Germany's Social Democrats are Sunday expected to elect Andrea Nahles, a combative and outspoken former labour minister, as the first woman leader of the 155-year-old party.
Known for her lectern-thumping speeches and occasional outbursts of child-like humour, the 47-year-old single mother joins Chancellor Angela Merkel at the top of German politics.
Well-known for two decades in her SPD party, Nahles is expected to easily beat the only other candidate, Simone Lange, a former policewoman and mayor of the northern city of Flensburg.
Yet well-wishers are ironically hoping that the party stalwart does worse than her predecessor Martin Schulz in the delegates' vote at an SPD congress in the city of Wiesbaden.
A repeat of his 100-percent backing last year amid a euphoric "Schulz hype" would be seen as a bad omen given that in the end the luckless candidate scored just 20 percent in the September 2017 general election, the party's worst post-war result.
While Schulz's roller-coaster ride in German politics has shuddered to a halt, the task of revitalising the dispirited SPD falls to Nahles, who campaigned strongly for another stint as junior partners to Merkel's conservatives.
The challenge for her labour party now will be to at once govern responsibly and convince its dwindling band of working-class voters that it is still fighting for their interests.
Nahles, from the party's left wing, scored some landmark successes under the previous Merkel coalition government, notably in introducing a minimum wage.
When voters declined to reward the SPD in the 2017 elections for such gains, Schulz initially vowed a muscular fight from the opposition benches.
Nahles at the time summed up the SPD's combative spirit against the Merkel government with a street brawler's phrase, telling journalists that "from tomorrow we'll smack 'em in the face".
When it turned out the SPD could rejoin Merkel after all, but drive a tough bargain in the process, she used a kindergarden taunt that loosely translates as "na-na na-na boo-boo".
It was not out of style for Nahles, who once mocked Merkel's party in the Bundestag by performing a slightly off-key rendition of the reality-denying theme song of Swedish children's book hero Pippi Longstocking.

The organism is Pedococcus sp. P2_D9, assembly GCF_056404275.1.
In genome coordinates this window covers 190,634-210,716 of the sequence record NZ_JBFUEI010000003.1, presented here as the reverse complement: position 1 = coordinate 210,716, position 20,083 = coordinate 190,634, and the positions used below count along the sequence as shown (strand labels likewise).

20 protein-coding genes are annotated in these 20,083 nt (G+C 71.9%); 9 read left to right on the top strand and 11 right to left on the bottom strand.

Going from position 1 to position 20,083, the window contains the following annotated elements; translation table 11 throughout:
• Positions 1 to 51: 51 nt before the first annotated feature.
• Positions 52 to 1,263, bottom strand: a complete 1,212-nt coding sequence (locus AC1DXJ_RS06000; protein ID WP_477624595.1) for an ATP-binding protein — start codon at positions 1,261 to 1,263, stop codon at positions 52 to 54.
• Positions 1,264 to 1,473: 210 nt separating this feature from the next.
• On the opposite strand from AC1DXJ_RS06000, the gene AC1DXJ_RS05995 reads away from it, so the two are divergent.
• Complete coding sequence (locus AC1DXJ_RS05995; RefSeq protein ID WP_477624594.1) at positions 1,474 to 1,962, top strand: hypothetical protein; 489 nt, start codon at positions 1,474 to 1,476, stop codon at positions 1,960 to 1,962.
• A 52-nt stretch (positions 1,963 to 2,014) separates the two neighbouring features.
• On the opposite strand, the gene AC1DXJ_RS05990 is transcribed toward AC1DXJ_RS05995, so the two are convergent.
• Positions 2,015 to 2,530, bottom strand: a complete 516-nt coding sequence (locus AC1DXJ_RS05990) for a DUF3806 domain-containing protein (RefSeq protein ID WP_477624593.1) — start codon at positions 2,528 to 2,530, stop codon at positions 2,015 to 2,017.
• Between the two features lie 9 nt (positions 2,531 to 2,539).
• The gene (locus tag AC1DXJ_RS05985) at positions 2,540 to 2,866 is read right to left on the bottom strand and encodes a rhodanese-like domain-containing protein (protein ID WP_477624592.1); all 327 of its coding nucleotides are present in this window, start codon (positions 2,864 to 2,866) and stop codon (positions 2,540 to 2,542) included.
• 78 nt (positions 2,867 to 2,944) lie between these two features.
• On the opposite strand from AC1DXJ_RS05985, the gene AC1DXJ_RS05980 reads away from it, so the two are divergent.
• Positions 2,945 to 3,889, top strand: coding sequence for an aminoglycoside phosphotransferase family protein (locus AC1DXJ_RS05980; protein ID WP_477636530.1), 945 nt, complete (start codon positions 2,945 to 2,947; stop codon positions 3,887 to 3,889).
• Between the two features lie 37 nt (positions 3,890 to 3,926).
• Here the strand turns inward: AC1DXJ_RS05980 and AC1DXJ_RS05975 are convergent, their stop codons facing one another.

While some find such performances grating, few underestimate Nahles, who, like Merkel, is considered a sharp strategist and hard worker, and a bareknuckle political operator.
When she invigorated her party with a passionate speech in January, the tabloid-style Bild daily paid her the questionable compliment of being "the only real guy" in her party.
Nahles, the daughter of a bricklayer, hails from a small village in the rural Eifel region where she still lives in her great-grandparents' farmhouse with her young daughter and likes to ride a horse at the weekends.
A church-going Roman Catholic, she has described herself as a conservative at heart, albeit one who fights for working-class people.
Nahles wrote in her high school yearbook that one day she wanted to be "either a housewife or chancellor".
She founded her party's first chapter in her home village and, while studying German language and literature, joined the SPD youth wing, which she headed from age 25.
In her career since, she has been a key figure in several crucial power plays and fought former chancellor Gerhard Schroeder's Agenda 2010 welfare cuts, telling him she had no time for "political machos".
Most recently she sidelined the two men who had dominated the SPD, Schulz and former foreign minister Sigmar Gabriel. Both are now watching German politics from the parliamentary backbenches.
Political analyst Matthias Micus of the Institute for Democracy Research in Goettingen questioned whether Nahles, as "a representative of the party establishment", is the best choice to lead a renewal of the SPD.
But when in comes to rebuilding the party's image as the champion of the common people, he said, Nahles is "well suited and credible".